Previous Challenge Entry (Level 1 – Beginner)
Topic: Communication Breakdown (12/16/10)
TITLE: The Blind Date
By sandra hoolihan
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The handshake was awkward, but she didn't know how else to begin. Dating in her 40's was never anything she expected to be doing. She wasn't very good at it. Come to think of it, she had not been so great at it before she was married to Donnie. The whole evening: picking the outfit, choosing a meeting place, replaying conversations starters in her mind, all seemed like so much work. When her acquaintance suggested this blind date with David she had no idea what she got herself into by accepting.
Both the wine and the conversation seemed to flow with ease. They discussed their mutual love for their pets and travel. They discussed their jobs and careers. They both rooted for the same out of town football team. Eventually, the topic of conversation moved to reading. Both, it seemed, were avid readers.
"There is nothing quite like curling up with a good book on a cold night." David said.
"I agree." Catherine said trying to keep her enthusiasm down. "I had to put my favorite book down to get ready for this evening. I almost cancelled."
That made David laugh, which made her laugh too. "What is your favorite type of book?" he asked.
"That is an easy one." she said with a smile. "Historical fiction. I am reading about Anne Boleyn now"
"What about mysteries, espionage, that sort of thing?"
"No. Those aren't for me. My husband Donnie had a real interest in mysteries, but when I lost him last year I realized I didn't wholeheartedly enjoy that genre." As the words came out of Catherine's mouth, she made two observations about herself. One was the truth about the mystery books. She always read those books for Donnie's benefit instead of her own enjoyment. It wan't anything she was conscious about until this point. The second observation she silently made was the fact that she used the word "lost" to describe her deceased husband as if he were a set of keys hiding in the cushions of the sofa. Why couldn't she say "my husband, who passed away," or "my deceased husband." Would there be a time were this wouldn't be such a stumbling block for her?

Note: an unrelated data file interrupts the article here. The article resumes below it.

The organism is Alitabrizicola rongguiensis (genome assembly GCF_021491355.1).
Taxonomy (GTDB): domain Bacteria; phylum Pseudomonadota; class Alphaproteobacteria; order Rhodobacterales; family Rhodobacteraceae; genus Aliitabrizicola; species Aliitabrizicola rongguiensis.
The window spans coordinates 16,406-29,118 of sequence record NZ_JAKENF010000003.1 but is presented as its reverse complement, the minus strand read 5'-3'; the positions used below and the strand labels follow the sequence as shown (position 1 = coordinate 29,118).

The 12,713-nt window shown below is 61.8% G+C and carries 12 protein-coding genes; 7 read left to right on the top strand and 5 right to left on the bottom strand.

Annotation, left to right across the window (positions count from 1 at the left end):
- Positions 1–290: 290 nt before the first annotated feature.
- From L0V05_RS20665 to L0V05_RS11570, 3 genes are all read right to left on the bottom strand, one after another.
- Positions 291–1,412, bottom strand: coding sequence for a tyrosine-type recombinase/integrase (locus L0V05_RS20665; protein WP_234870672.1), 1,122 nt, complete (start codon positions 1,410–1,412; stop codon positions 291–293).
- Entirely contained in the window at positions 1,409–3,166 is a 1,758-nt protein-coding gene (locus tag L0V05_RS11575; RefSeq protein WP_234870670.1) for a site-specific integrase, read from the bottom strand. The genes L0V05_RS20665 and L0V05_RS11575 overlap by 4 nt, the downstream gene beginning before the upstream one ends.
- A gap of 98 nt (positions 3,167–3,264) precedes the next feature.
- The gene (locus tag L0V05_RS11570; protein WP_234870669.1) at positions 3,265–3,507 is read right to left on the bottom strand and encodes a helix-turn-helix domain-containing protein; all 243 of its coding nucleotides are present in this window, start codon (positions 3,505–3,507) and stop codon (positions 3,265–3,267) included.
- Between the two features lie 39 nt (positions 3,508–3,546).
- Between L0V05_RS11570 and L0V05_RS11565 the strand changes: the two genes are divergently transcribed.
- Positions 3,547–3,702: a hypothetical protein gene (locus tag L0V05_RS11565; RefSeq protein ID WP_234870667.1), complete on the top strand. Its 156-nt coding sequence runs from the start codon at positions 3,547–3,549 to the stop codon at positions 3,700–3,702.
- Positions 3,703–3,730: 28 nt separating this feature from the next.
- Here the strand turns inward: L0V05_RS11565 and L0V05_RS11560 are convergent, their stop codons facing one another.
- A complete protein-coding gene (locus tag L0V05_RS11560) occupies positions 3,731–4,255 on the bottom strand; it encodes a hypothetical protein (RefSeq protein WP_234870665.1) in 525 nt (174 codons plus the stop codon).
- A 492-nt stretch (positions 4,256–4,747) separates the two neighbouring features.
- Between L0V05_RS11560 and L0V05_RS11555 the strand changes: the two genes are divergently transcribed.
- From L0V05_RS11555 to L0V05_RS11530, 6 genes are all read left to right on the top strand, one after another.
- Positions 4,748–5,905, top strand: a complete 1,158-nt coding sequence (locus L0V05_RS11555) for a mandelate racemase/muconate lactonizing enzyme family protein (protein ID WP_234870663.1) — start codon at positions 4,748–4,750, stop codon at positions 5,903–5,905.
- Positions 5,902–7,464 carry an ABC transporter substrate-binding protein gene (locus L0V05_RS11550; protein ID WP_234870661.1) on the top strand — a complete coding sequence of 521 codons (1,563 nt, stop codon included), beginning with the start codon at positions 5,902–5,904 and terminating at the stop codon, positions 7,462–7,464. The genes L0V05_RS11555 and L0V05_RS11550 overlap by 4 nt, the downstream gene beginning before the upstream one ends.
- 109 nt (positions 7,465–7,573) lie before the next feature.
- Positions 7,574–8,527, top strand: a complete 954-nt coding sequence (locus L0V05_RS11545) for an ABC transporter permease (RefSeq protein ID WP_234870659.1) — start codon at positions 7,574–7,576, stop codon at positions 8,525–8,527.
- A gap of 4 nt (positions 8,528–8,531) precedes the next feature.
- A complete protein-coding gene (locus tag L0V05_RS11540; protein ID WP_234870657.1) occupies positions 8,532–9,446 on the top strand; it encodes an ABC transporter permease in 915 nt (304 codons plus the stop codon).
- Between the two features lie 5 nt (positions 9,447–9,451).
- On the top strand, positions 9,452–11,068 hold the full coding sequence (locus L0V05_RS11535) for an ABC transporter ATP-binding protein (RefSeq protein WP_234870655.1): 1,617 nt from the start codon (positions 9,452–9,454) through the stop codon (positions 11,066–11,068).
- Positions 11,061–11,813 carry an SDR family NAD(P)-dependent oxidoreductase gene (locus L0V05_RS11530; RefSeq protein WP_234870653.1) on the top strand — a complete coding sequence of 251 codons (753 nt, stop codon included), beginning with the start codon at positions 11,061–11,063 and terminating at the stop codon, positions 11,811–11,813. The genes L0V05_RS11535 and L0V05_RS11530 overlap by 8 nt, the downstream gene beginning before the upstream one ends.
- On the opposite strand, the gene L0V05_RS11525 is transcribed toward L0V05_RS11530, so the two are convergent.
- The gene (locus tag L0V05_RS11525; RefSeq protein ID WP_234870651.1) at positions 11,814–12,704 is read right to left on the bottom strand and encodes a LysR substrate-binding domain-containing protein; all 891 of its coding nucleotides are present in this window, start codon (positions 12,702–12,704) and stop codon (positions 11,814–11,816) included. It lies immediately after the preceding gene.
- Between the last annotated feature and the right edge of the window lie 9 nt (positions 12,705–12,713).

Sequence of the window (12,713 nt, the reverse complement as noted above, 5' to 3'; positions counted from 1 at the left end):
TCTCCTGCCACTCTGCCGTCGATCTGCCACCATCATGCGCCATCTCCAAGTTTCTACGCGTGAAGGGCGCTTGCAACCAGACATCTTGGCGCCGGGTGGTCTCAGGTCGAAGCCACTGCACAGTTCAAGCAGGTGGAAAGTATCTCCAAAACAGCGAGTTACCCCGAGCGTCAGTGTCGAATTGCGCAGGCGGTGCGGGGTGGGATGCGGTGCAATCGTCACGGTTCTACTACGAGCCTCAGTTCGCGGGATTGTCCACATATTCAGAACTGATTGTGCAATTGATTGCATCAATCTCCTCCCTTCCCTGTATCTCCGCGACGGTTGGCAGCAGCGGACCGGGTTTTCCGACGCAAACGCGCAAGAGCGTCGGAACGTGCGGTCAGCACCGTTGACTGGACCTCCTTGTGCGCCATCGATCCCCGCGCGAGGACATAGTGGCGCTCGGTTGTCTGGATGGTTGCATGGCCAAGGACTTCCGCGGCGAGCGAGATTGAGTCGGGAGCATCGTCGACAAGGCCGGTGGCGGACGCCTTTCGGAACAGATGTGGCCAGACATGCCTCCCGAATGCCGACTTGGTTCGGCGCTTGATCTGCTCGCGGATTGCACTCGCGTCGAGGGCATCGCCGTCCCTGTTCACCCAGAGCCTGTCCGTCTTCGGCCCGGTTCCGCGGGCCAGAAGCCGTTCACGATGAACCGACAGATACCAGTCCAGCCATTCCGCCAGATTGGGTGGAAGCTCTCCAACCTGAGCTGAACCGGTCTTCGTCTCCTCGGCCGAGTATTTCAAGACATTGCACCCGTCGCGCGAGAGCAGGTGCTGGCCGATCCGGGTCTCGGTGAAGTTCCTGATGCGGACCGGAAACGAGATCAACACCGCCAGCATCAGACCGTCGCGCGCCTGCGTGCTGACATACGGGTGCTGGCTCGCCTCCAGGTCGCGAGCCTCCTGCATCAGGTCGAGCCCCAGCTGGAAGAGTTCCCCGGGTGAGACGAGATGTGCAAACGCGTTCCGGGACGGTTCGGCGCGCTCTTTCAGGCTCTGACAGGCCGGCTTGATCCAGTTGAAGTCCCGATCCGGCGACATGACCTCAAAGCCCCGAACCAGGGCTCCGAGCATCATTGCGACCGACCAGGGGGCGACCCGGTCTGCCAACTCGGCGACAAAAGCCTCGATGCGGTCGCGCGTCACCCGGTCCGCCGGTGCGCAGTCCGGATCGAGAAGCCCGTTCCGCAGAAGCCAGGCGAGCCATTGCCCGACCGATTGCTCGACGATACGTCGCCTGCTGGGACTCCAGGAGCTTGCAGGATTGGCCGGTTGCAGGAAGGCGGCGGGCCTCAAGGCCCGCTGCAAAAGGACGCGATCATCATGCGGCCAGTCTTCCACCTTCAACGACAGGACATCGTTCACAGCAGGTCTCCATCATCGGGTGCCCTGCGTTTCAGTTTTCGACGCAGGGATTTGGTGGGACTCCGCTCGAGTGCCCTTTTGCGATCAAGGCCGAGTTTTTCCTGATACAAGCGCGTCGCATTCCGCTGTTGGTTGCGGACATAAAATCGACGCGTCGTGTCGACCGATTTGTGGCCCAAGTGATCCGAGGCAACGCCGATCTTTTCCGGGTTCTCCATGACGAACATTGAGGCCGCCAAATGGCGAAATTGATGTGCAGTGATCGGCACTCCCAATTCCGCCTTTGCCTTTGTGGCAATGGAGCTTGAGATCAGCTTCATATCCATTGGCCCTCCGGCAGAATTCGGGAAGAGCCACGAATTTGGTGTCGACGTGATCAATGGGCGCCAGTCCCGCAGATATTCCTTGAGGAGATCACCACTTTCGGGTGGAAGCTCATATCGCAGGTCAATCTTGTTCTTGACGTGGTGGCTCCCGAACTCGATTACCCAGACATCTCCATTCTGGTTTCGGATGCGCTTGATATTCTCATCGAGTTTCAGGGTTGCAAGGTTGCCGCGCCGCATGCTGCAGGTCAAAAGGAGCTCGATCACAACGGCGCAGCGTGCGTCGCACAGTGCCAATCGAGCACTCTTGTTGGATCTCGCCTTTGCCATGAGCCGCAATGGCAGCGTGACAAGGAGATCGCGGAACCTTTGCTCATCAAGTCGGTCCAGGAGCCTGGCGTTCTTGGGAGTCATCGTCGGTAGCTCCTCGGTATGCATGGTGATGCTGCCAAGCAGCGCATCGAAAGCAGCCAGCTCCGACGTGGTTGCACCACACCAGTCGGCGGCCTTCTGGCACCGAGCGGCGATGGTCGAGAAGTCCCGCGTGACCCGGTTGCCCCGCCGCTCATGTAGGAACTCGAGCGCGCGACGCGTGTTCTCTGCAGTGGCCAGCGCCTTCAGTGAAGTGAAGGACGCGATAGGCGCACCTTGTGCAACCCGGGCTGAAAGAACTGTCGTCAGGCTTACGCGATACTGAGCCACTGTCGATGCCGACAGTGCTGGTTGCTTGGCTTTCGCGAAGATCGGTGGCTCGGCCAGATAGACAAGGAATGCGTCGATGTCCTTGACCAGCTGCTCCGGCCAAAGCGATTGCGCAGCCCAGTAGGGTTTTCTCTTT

Lost in her inner thoughts, she barely recognized that David had gone silent also. He had an uncomfortable look on his face. "I didn't know you were married before." he said apologetically. "I hope you don't get offended, but I just have a personal policy about dating divorcees. It isn't anything that has to do with you, its just - well- I'm sorry."
Catherine didn't know whether to correct the miscommunication or not. On the one hand, the evening had been such a success up until this point. On the other hand, the fact that he would cast her aside because she she was divorced seemed like a harsh judgement on a first date. What other "personal policies" might he have that may be an abrupt game changer? She decided she would let him believe what he thought he had heard. The evening had been an absolute success in an important way: it convinced her that she was going to find happiness again. Maybe not with him, but with someone.
"Don't be sorry -", Catherine said genuinely as she stood up and grabbed her coat before he could walk out on her. "I had an enjoyable evening. Good luck to you David." With that she headed to heavy door and heaved it with a confidence she didn't have when she first walked in that night.
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